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Low T and ED? Blame a high protein diet
Eating a high protein diet is a great way to keep your muscles strong so that you don’t lose them with age.
It’s also an eating plan that can help you control your appetite, lose weight and even improve your blood pressure and triglycerides.
But before you jump on the protein bandwagon, there’s something you should know.
For men, eating a diet with too much protein and too few carbs can have a dark side — one that leads to low levels testosterone levels and sperm count, as well as a higher risk of erectile dysfunction.
That’s because according to a study from researchers at the University of Worcester high protein diets can play havoc with the body’s hormones, including cortisol and testosterone…
Reducing testosterone by more than one-third
The researchers analyzed data compiled from 27 separate studies involving a total of 309 men, some who followed a high protein, low carb diet and some who ate a more traditional diet higher in carbohydrates.
And what they found will have men everywhere rethinking how much protein they have on their dinner plates.
The results showed that men, whose diets consisted of more than 35 percent protein, experienced a whopping 37 percent drop in testosterone levels.
Yup, over a third of their normal testosterone was wiped out by their dietary choices alone!
According to the doctors at the renowned Cleveland Clinic, this drop in the essential male hormone can lead to major symptoms including:
- Low sex drive
- Memory and concentration problems
- Weak muscles
- Erectile dysfunction
Low testosterone can also cause loss of body hair, weight gain and breast development.
I don’t imagine that’s what most men who start a high protein eating plan think they’re signing up for!
Supporting healthy testosterone levels
So if you’re concerned about your testosterone levels, consider how much protein you’re eating on daily basis.
“Most people eat about 17 percent protein, and the high protein diets which caused low testosterone were all above 35 percent, which is very high,” says lead researcher Joseph Whittaker, a doctoral student at the University of Worcester. “So for the average person, there is nothing to worry about, however for people on high protein diets, they should limit protein to no more than 25 percent.”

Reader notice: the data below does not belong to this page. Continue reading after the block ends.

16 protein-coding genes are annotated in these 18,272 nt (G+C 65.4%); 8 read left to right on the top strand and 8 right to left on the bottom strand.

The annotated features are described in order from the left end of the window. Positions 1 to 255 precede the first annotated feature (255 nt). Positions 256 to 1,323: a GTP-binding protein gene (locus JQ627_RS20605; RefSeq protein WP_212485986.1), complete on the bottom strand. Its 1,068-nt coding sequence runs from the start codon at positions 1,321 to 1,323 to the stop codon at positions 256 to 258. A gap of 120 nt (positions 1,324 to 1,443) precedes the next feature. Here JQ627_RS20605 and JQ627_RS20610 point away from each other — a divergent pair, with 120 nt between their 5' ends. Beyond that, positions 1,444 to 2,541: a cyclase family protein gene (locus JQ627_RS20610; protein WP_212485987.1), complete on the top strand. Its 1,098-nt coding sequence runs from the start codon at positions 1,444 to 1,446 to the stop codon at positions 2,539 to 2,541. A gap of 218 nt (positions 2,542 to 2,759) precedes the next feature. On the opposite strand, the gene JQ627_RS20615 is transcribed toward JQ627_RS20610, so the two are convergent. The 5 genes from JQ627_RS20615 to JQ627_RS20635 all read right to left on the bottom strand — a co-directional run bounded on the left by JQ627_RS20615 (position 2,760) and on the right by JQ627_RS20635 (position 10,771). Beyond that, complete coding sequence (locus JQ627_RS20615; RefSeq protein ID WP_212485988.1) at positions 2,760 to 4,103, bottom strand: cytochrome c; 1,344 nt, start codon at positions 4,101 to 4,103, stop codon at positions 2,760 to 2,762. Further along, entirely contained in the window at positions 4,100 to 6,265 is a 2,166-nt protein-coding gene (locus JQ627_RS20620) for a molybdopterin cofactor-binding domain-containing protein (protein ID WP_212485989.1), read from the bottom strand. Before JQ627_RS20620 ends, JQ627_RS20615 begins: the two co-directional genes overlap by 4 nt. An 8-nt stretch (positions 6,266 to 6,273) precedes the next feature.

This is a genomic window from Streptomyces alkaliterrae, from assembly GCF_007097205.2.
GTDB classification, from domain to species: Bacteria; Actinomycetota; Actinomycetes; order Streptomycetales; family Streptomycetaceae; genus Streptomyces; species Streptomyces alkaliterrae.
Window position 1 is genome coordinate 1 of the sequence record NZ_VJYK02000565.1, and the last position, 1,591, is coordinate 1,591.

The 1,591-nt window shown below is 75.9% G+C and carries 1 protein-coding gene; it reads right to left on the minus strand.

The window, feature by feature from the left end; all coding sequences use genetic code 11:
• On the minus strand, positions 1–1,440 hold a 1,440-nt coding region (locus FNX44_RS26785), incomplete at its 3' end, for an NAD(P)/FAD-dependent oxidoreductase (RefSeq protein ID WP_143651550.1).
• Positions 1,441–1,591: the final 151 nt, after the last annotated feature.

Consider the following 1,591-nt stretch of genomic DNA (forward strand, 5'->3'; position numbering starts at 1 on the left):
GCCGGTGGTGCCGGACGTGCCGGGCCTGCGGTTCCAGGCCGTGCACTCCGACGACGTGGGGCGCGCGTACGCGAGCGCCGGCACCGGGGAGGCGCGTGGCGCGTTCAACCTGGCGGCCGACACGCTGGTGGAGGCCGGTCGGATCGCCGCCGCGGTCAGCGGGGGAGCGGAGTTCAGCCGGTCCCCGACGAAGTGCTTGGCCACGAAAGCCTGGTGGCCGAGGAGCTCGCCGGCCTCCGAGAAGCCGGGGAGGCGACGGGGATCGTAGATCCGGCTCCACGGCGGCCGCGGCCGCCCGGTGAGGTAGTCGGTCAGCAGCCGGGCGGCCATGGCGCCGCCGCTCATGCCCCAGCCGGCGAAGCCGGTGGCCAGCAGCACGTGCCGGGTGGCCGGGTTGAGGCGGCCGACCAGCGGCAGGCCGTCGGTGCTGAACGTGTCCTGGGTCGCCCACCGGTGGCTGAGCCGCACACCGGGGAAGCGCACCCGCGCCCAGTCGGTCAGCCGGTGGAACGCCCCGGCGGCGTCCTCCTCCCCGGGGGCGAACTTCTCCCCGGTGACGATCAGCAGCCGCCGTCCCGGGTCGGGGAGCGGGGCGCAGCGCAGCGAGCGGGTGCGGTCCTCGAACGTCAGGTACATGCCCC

Additional ways to promote healthy T levels include:
#1 – Enjoy the power of the beet
Author of “Your New Prime: 30 Days to Better Sex, Eternal Strength, and a Kick-Ass Life After 40“, Craig Cooper points out that beets and beet powder have been found to increase testosterone, as well as the blood flow that provides for strong erections.
Beets contain boron which is essential for the production of testosterone and increases the levels of free testosterone.
Another “beet secret” for male health is the dietary nitrates that produce nitric oxide (NO). NO encourages healthy blood flow and dilates blood vessels, including those in the penis.
#2 – Watch out for medications
It’s also important to be aware of medications that may steal your testosterone. These include statins, antidepressants and even chemotherapy agents. Of course, do not stop any medication without speaking to your doctor about a suitable alternative.
#3 – Reduce the threat of estrogen dominance
Finally, be aware of any issues you may have with estrogen dominance as too much estrogen may suppress your testosterone levels. Sadly, this problem is becoming far too common thanks to the high levels of xenoestrogens in our everyday lives from things like industrial pollutants, processed foods, pesticides, plastics, coated cookware and even flavor additives.
You can support a normal hormone balance with a unique compound called Di-Indole Methane found in cruciferous vegetables like broccoli and in supplement form.
DIM works safely and naturally to help neutralize the xenoestrogens that can cause estrogen dominance, swinging the balance from bad estrogen to good by eliminating estrogen overload.
Remember, while a high-protein diet can come with numerous benefits, for men it can also lead to problems in and out of the bedroom.
Editor’s note: Are you feeling unusually tired? You may think this is normal aging, but the problem could be your master hormone. When it’s not working, your risk of age-related diseases skyrockets. To reset what many call “the trigger for all disease” and live better, longer, click here to discover The Insulin Factor: How to Repair Your Body’s Master Controller and Conquer Chronic Disease!
Low Testosterone (Male Hypogonadism) — Cleveland Clinic
Low-carbohydrate diets and men’s cortisol and testosterone: Systematic review and meta-analysis — Sage Journals
High-protein diets may decrease testosterone levels in men, leading to ED, fertility struggles — Study Finds
Foods that boost testosterone — Sisselman Medical Group